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International Diploma Courses

In response to the demands of the wider plant conservation community for solutions-oriented training in skills and strategies supporting worldwide efforts to solve the biodiversity crisis, Kew offers a programme of four international diploma courses.

International diploma students laughing in the classroom

International Diploma course participants enjoy sharing ideas and experiences

Supporting international conservation activities

Throughout its history, staff at Kew have been actively committed to sharing information and skills with colleagues from other botanical institutions around the world.

During the 1980s, Kew recognised the increasing need for specialised horticultural and botanical training, and began to establish a series of international diploma courses for people working in botanic gardens, herbaria, arboreta and other plant conservation organisations. This need, articulated in Article 12 (Research and training) of the Convention on Biological Diversity (CBD), is no less pressing today and Kew's International Diploma programme continues to train people to enhance their abilities and expertise in identifying and conserving biodiversity and using it sustainably.

This programme contributes to the implementation of targets 15 (number of trained people working in plant conservation increased) and 16 (networks for plant conservation activities developed) of the Global Strategy for Plant Conservation (GSPC) by building capacity for the conservation of plant diversity.

What does an International Diploma course at Kew offer?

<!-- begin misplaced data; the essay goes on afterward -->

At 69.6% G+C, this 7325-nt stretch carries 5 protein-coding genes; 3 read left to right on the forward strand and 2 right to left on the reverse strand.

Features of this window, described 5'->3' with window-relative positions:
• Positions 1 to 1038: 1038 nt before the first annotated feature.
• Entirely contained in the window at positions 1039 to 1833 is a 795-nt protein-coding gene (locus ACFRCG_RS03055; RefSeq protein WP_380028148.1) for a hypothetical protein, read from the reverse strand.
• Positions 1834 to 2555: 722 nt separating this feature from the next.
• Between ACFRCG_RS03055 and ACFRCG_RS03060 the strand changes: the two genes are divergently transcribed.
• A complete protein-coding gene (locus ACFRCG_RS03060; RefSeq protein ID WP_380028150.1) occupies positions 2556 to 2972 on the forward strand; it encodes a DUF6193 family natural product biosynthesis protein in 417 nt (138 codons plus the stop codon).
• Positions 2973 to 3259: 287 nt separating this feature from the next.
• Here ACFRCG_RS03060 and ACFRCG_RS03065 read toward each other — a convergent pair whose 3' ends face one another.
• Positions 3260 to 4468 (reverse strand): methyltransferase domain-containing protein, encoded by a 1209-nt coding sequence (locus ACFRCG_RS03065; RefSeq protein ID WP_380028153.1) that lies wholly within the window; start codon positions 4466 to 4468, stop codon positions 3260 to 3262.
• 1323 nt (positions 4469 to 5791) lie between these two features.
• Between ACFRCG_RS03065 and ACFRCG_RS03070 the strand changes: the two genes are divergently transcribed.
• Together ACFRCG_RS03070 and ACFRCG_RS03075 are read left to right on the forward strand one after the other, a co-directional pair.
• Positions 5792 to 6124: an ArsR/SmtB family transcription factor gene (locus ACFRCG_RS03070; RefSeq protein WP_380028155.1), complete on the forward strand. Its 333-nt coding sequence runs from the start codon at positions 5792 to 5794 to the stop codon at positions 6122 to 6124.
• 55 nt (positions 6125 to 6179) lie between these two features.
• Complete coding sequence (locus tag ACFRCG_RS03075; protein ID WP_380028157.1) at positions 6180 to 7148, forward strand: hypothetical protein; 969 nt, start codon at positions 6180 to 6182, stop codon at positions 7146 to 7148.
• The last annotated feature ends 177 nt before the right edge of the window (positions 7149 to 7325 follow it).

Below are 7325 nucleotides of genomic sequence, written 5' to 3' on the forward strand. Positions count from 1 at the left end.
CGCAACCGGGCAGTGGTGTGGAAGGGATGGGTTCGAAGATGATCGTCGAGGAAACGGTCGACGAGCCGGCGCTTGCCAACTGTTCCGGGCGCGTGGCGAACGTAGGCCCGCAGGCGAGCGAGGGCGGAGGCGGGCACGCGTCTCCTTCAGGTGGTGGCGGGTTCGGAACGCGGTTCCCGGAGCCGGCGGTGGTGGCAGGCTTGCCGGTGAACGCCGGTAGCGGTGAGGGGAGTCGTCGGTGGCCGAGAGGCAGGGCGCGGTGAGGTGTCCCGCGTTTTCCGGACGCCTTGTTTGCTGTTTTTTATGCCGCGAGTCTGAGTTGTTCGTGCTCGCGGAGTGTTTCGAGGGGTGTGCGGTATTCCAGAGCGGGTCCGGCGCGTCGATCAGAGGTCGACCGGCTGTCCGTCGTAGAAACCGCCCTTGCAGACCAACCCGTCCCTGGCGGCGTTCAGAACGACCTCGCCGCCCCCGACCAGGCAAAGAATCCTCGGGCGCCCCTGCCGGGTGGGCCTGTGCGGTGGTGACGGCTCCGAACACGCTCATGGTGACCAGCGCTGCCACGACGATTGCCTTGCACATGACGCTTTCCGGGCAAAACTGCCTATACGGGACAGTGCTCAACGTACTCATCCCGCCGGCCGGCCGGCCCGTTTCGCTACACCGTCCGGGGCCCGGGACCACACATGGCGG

• a wide range of skills in your chosen discipline and the confidence to develop plans and implement actions
  • the opportunity to participate in discussions with recognised authorities in the discipline, both from Kew and other international organisations
  • the chance to focus on issues that particularly interest you, either through specialised options or project work
  • visits to other botanical, horticultural and conservation organisations within the UK, to gain experience of other practices and protocolsa forum for exchanging ideas, problems and solutions with participants from other countries, both during the course and afterwards as members of an international network working towards plant biodiversity conservation


Which subject areas do the courses cover?

In order to attend these courses at Kew, students from outside the European Economic Area may need to apply for a Student Visitor Visa from the UK Border Agency to enter the UK. For this purpose, Kew is accredited by the British Accreditation Council for Independent Further and Higher Education as a Short Course Provider.

Further information will be provided to course applicants - you will need to be accepted onto a course before you can apply for a student visitor visa.